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Discussion Starter · #1 ·
Ever since repairing my 6PG, it seems that the colors are off -- stuff is a bit too red, and I've lost the definition I used to have in dim areas.


Instead of just fooling around with the controls and guessing, I was wondering if there is a 'procedure' for correcting color errors. I've seen a lot of computer monitors that come with a little card you place on the screen, and then tune the screen against the colors on the card -- is there a similar procedure for CRT's?


Any FAQs on the web about this?


Thanks.


- a
 

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The most reliable way to adjust this is to use a color analyzer, or hire a technician who has a color analyzer as these devices are not cheap!


However, to get you by until you can have your unit professionally color calibrated, I would get the AVIA setup DVD. Then go under video test patterns and put up a 10 Step IRE vertical Gray ramp test pattern. This test pattern begins at the left with white (100IRE) and goes down to black (7.5IRE).

http://personal.atl.bellsouth.net/at...rn/10stepv.gif


Now using the White Balance adjustment in the 6PG's adjust menu, you can now adjust the White (W) level and Black (B) level for each of three tubes Red, Green and Blue. When making these adjustments, be sure to look from the middle of the test pattern (50IRE) and over to the left (100IRE) when adjusting the White level for each color. Then when adjusting the Black level for each color, look from the middle of the test pattern (50IRE) and over to the right (7.5IRE).


Make sure that each grayscale bar from white to black is distinctive enough from the next bar. And look for any amount of red, green, or blue color within the bars, and correct the white and black levels to maintain a good grayscale.
 

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Thanks DMan. That is probably the best, to the point, instructions I have read.
 

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DMan,

Where is a good place to start. My 9PG Plus projector showed up with all w and b settings at 50%. No detail in dark areas and flesh tones look more red. Are you talking about running one color at a time making adjustments for black and all three for white or am I missing something. What are typical numbers for this PJ with 5,000 hr tubes? I've never tried the by eye gray scale methode. Thanks,


Chip S.
 

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...I have to say Dman is one of the best - not only are his instructions very readable, but they make sense to the average joe! (you don't have to be a ISF tech to read and apply)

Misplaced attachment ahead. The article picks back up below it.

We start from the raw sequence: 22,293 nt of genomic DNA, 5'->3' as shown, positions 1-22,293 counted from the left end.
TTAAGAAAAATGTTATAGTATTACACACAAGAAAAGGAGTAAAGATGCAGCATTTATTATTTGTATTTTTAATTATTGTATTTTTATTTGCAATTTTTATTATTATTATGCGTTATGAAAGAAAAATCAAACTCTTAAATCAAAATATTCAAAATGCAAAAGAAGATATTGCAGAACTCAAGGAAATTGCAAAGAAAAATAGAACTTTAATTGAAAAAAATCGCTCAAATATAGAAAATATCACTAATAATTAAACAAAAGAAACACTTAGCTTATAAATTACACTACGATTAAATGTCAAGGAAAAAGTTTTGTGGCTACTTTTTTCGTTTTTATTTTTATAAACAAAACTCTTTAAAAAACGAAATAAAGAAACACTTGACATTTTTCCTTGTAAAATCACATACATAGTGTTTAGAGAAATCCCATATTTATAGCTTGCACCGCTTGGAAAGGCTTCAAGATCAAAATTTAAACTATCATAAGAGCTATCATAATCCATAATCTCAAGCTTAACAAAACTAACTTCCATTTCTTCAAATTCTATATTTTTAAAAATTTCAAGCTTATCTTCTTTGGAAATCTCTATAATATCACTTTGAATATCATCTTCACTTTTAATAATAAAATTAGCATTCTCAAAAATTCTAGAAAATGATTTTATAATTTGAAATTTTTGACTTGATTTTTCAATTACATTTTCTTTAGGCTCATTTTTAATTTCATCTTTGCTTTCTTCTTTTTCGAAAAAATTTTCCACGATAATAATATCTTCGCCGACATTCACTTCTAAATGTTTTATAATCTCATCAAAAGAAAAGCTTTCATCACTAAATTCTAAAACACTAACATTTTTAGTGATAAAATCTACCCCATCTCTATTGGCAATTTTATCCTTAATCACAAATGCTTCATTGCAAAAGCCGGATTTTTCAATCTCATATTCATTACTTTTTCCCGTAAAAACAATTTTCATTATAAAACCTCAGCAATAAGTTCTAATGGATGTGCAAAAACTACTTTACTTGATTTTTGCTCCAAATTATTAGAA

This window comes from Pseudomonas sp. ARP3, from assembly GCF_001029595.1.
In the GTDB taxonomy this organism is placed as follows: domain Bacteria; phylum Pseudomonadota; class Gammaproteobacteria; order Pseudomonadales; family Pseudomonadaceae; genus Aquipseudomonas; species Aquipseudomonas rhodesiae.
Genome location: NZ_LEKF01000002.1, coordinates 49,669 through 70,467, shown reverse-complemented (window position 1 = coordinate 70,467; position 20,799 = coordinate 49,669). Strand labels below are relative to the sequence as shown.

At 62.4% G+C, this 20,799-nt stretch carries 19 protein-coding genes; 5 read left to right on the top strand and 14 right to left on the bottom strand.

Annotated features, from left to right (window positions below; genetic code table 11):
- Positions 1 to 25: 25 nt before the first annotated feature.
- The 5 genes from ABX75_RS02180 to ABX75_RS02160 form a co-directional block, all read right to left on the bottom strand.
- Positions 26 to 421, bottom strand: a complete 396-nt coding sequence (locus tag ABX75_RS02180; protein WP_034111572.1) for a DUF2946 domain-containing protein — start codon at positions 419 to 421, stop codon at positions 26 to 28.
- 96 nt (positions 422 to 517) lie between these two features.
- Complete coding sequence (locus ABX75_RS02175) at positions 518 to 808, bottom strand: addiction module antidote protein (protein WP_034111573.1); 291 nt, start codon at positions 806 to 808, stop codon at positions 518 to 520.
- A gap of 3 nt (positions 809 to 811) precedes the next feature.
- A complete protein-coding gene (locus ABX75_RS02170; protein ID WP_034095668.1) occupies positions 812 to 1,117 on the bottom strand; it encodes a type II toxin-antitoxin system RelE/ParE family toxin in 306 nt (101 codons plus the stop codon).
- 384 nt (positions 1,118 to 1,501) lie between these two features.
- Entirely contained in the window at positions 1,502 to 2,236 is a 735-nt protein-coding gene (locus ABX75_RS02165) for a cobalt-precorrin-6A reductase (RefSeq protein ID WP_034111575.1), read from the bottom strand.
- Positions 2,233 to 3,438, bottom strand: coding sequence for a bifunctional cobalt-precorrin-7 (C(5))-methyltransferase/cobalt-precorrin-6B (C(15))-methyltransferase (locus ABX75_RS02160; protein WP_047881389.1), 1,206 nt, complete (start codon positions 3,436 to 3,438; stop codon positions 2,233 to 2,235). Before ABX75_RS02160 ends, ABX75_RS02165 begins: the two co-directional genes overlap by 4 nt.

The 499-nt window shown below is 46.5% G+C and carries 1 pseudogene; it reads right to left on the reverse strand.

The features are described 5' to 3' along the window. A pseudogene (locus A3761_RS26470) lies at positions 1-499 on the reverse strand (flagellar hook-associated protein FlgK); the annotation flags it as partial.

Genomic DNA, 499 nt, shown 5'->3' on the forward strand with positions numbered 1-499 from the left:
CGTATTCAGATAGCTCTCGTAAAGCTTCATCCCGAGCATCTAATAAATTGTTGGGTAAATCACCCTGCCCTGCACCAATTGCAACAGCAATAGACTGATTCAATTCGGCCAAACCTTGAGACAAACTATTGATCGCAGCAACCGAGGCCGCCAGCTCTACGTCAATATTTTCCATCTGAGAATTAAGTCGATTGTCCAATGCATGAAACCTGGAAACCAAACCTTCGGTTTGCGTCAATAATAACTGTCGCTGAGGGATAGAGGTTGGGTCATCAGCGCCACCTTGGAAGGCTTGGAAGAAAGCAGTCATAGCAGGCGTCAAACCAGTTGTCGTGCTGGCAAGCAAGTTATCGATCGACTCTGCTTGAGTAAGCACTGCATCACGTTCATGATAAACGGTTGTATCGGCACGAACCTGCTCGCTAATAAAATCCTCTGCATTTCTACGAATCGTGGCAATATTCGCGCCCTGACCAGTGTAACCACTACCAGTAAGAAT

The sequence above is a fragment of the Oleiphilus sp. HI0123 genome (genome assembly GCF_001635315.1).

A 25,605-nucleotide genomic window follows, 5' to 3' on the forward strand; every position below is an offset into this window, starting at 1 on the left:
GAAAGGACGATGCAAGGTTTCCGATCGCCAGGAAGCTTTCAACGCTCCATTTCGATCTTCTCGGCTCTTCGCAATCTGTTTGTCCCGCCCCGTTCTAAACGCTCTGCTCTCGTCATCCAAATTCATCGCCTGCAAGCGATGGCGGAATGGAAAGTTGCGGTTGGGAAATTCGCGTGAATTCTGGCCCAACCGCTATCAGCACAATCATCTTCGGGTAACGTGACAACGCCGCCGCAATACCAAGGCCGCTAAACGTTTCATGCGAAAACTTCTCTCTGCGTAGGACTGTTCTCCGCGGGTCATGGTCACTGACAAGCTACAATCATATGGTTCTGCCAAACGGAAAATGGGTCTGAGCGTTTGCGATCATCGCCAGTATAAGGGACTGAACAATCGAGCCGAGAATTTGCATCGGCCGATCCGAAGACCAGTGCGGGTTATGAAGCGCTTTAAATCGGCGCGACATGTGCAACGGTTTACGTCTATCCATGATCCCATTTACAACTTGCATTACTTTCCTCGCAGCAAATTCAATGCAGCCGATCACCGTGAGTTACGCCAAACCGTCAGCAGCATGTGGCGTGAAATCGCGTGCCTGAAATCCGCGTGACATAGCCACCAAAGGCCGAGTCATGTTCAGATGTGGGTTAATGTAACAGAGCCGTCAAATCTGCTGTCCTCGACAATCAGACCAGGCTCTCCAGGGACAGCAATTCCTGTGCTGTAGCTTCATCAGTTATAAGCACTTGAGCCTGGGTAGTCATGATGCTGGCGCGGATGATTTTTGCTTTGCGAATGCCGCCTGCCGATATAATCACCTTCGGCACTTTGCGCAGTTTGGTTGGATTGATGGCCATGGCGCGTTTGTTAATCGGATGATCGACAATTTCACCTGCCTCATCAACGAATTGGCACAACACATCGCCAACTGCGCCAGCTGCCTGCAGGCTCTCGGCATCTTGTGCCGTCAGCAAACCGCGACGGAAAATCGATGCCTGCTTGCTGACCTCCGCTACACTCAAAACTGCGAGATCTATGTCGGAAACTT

a very talented and helpful individual indeed - the CRT forum wouldn't be the same without you Dman - just letting you know I appriciate all the help you've given me in the past.


Thanks again.

Shane
 

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Quote:
Where is a good place to start. My 9PG Plus projector showed up with all w and b settings at 50%. No detail in dark areas and flesh tones look more red. Are you talking about running one color at a time making adjustments for black and all three for white or am I missing something. What are typical numbers for this PJ with 5,000 hr tubes? I've never tried the by eye gray scale method
Chip,


I don't really recommend doing this by eye, but without a technician's expertise and the right equipment, this is the next best procedure IMHO. To start with make sure you have the Contrast and Brightness set properly. Again, I would turn to the AVIA DVD and use the Needle Pulse Pattern seen here...

http://personal.atl.bellsouth.net/at...Brightness.jpg


The bars on the right hand side of the screen move back and forth so they can be easily seen. To adjust the brightness (black level) look at the top half of the screen at the black moving bars and adjust the brightness until the left bar is the same shade as the background and only the right bar is visible.


Now to adjust the Contrast, again look at the white moving bars at the bottom right and adjust the Contrast until only the left bar is left visible and the right bar becomes the same shade as the background. You may have to go back and forth between the Contrast and Brightness until you achieve the proper levels.


Another tip regarding this procedure, if both black bars are not visible then the brightness is set too low. If both black bars are visible then the brightness is set too high. The opposite is true with the Contrast. If both white bars are visible then the Contrast is set too low. If both bars are not visible then the Contrast is set too high.


Now that you have Contrast and Brightness set properly, now you can put up the Vertical 10 IRE Steps pattern and again try to adjust out the White and Black levels to achieve gray steps that do not contain shades of anyone of three dominant colors (RGB).


Hope that helps a little.
 

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Shane,


Thanks so much for those kind words!:) I am humbled by the presence of a lot of the knowledge on this forum. For me to give some knowledge back to others is what makes this forum what it is today.


Again, very kind of you to take the time to write such a nice post. You are yet another nice individual that makes this place a pleasure to return to everyday.:)


Thanks again,
 
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